After a year to forget, it’s time to count our blessings and cherish our capacity to keep going
PUBLISHED: 09:16 27 December 2017 | UPDATED: 09:16 27 December 2017
PA Archive/PA Images
I don’t know anyone who thinks 2017 has been a good year but it depends how you look at it, I suppose.
It has been the year of Article 50, which, for me, is a tragedy, but which, for the man I was talking to while I was buying a Brexit loo roll for a friend in Hawkins Bazaar the other day, was a reason to move back to the UK.
“We’re free of Europe at last!” he said, which seemed a bit premature if you ask me, but he had gone on for 20 minutes already without me opening my mouth, so I decided to let it lie.
This was also the year of course when Donald Trump was inaugurated as the United States’ most ludicrous and embarrassing president (to my mind) but of course over 50 million Americans were apparently delighted by this, so who am I to have a brain?
We have also seen the Manchester and London Bridge bombings and the Grenfell Tower tragedy, none of which can be viewed in any other way than horror, but, that said, the coming together of communities and the moving One Love Manchester concert showed that out of tragedy the human spirit will always rise again.
It’s just a shame that it keeps having to, though, isn’t it?
Meanwhile, it may have passed you by that measles was declared eradicated in the UK in 2017, surely a good thing for all, while the collapse of Monarch Airlines was pretty drastic for anyone trying to fly out or get home, but a slight boost to all those who, like me, could only afford a staycation this year.
Theresa May remained Prime Minister, which many felt to be a bad thing, until they started considering the alternatives.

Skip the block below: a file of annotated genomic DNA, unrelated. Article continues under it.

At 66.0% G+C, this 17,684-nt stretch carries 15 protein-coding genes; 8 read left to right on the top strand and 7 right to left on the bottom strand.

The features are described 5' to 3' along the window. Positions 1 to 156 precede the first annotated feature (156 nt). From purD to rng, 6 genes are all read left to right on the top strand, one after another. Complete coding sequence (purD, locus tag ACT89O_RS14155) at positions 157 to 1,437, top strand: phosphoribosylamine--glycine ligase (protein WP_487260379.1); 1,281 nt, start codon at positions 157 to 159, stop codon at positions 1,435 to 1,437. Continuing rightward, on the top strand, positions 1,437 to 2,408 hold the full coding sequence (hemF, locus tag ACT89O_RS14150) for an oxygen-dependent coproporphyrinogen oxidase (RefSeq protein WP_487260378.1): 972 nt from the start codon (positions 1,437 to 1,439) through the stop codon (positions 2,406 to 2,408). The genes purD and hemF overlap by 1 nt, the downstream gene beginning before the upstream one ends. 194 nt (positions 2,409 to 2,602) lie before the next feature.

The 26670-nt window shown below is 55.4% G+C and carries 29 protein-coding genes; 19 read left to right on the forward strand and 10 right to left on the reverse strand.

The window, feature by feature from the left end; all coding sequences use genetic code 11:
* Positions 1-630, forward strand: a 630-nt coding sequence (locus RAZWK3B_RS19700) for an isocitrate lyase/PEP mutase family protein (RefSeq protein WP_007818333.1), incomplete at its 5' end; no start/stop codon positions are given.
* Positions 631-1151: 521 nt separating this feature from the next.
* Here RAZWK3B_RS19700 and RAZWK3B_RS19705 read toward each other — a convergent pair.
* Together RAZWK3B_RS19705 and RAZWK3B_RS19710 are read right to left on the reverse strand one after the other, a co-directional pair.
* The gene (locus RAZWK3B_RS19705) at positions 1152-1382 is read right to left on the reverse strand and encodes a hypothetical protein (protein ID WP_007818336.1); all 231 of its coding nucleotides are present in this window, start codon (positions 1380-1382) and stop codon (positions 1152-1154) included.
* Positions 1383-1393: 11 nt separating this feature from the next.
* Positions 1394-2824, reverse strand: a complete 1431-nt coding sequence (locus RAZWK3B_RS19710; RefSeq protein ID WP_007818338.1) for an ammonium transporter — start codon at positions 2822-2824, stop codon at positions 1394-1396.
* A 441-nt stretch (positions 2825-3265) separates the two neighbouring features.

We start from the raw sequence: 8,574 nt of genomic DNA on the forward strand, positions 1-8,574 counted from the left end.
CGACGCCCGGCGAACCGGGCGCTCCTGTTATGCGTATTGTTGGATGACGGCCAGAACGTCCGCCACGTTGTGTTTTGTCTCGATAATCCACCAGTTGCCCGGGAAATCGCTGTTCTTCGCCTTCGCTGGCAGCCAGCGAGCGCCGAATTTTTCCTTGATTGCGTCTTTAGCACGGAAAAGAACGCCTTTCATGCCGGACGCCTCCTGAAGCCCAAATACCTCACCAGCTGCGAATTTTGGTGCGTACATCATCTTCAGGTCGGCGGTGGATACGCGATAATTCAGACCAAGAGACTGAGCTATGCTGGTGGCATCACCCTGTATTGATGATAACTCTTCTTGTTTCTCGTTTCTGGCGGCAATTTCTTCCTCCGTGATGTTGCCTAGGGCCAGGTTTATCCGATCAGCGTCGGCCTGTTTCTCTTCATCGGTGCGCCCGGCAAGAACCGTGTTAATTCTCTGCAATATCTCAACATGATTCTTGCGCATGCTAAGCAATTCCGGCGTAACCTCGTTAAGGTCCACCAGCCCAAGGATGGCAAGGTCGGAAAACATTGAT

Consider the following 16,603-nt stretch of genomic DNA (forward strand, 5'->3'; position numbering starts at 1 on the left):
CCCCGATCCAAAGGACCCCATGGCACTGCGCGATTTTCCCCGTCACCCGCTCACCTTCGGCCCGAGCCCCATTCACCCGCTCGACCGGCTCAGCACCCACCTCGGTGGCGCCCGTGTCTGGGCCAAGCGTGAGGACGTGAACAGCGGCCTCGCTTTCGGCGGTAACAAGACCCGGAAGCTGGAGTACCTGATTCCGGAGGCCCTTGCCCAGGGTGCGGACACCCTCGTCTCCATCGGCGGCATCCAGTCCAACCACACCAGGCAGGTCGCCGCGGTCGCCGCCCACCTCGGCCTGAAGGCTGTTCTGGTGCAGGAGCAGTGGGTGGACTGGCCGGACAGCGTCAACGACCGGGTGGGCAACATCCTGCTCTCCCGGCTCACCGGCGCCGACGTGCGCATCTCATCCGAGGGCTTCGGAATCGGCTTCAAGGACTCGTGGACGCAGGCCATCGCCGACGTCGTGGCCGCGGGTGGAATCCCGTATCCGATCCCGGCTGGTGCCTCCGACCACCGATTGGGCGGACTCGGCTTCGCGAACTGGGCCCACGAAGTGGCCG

And Prince Harry is getting married to Meghan “adds a bit of sparkle” Markle, giving us all a Royal Wedding to look forward to – those of us who have no interest in watching an FA Cup Final, anyway. (No-one can say the Royals are out of touch. Well, they can, but what will it achieve?)
In other Royal news, the Duchess of Cambridge is having yet another baby (she has to do something), while the Queen and Prince Philip have celebrated 70 years of marriage.
This isn’t good news for any of us really, but it feels like it, doesn’t it? And we haven’t exactly been spoilt for choice on the good news front this year, so we’ll take what we can.
It’s also been the year of The Handmaid’s Tale (blessed be), The Crown (yet more Royal distractions, but what else are they there for?) and Stranger Things (loved by all who grew up in the ’80s and now realise how lucky we were).
And at the cinema, the world was definitely improved by the heart-stopping Dunkirk, the inspirational Hidden Figures and the hilarious Paddington 2. We’ve said goodbye to Graham Taylor and Ugo Ehiogu and Brucie and Brian Cant and Peter Sallis and Tara Palmer Tompkinson and Sir John Hurt and Sir Roger Moore.
Max Clifford also died.
While Harvey Weinstein’s fall from grace inspired thousands of women to speak out about sexual abuse in the #metoo campaign.
The Oscars will be interesting next year.
The tedious thank yous will certainly be shorter, anyhow.
Personally, 2017, like most years, has had me in the depths of despair and the heights of joy, but now, at the end of it, all I can think of are the new friends I have made, and the one I lost.
But that’s life, isn’t it?
It all comes down to the personal little victories and battles and the people we love.
And the good always comes out strongest.
Happy Christmas and a very happy 2018 to all.